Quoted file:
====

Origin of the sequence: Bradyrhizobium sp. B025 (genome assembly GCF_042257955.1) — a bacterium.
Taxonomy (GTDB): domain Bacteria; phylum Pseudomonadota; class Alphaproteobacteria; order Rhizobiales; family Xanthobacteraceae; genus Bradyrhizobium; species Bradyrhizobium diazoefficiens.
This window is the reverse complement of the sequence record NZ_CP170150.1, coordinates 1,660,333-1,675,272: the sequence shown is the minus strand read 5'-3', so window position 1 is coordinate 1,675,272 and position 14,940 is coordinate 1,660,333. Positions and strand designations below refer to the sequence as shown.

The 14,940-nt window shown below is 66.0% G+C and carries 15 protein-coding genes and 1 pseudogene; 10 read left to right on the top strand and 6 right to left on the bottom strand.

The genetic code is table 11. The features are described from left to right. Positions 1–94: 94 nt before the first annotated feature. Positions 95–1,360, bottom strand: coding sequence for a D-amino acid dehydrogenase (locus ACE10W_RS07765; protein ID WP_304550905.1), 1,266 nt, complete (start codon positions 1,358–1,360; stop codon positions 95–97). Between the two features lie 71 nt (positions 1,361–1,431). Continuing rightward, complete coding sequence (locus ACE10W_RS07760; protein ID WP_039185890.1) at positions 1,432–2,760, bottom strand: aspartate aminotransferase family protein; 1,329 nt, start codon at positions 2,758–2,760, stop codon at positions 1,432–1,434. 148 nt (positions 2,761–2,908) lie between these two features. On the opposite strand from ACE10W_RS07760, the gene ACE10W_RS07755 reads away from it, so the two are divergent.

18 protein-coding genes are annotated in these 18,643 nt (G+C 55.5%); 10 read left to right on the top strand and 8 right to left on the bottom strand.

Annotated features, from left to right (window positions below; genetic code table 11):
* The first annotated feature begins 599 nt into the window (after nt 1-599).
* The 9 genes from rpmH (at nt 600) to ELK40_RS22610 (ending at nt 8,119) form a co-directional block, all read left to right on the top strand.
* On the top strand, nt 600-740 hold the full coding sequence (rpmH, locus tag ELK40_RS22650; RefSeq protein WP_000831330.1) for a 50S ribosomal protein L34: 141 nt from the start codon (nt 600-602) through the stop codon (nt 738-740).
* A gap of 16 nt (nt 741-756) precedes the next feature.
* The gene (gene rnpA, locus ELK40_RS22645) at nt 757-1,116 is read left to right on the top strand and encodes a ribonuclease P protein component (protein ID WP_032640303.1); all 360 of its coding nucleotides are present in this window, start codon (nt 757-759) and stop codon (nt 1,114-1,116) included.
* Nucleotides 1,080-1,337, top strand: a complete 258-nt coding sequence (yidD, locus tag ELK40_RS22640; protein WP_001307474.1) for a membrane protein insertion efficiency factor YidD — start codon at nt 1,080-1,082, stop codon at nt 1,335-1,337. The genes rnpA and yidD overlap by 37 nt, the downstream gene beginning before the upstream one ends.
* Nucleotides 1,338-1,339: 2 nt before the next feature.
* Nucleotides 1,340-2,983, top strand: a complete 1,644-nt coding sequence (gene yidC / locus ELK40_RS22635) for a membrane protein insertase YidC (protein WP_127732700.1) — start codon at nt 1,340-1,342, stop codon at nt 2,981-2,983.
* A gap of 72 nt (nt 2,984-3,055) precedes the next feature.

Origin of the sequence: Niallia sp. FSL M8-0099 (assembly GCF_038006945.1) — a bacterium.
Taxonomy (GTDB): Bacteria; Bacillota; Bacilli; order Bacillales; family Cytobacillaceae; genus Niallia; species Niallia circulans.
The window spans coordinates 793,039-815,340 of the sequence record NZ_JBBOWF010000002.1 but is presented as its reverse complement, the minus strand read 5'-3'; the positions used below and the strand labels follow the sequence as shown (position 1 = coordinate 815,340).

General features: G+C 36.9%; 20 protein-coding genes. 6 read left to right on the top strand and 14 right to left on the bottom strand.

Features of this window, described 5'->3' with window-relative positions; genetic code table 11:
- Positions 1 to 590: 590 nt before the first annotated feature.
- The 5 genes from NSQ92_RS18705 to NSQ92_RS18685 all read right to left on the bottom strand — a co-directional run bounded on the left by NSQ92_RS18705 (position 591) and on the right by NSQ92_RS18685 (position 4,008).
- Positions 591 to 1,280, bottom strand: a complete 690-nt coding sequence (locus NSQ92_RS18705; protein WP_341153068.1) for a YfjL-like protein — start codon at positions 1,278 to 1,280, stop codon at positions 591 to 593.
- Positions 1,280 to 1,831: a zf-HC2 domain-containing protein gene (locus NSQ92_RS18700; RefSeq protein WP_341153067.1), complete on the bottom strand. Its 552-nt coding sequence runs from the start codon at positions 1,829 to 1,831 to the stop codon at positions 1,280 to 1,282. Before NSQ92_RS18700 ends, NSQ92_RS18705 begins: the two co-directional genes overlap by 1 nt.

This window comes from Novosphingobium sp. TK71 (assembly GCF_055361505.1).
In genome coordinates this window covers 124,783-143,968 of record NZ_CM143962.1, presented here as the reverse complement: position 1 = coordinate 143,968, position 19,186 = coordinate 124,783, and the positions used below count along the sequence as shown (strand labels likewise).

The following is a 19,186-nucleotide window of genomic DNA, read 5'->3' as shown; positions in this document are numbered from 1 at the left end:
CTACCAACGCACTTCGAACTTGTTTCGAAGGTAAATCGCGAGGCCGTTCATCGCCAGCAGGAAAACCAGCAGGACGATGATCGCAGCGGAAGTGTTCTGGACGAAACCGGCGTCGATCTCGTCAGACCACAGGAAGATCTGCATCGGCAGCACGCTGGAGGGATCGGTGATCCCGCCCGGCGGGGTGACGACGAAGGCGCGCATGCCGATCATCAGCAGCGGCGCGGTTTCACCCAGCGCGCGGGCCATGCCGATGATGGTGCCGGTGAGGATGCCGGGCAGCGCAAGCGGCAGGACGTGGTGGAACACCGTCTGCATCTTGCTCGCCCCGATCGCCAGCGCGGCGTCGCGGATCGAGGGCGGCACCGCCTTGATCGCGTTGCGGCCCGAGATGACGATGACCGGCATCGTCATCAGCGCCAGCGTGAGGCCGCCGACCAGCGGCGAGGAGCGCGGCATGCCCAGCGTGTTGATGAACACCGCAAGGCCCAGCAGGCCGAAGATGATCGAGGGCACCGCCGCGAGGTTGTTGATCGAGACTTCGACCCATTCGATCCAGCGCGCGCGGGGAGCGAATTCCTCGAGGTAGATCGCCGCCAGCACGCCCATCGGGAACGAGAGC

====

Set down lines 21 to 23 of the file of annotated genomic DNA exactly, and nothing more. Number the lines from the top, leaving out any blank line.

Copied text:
Features of this window, described 5'->3' with window-relative positions; genetic code table 11:
- Positions 1 to 590: 590 nt before the first annotated feature.
- The 5 genes from NSQ92_RS18705 to NSQ92_RS18685 all read right to left on the bottom strand — a co-directional run bounded on the left by NSQ92_RS18705 (position 591) and on the right by NSQ92_RS18685 (position 4,008).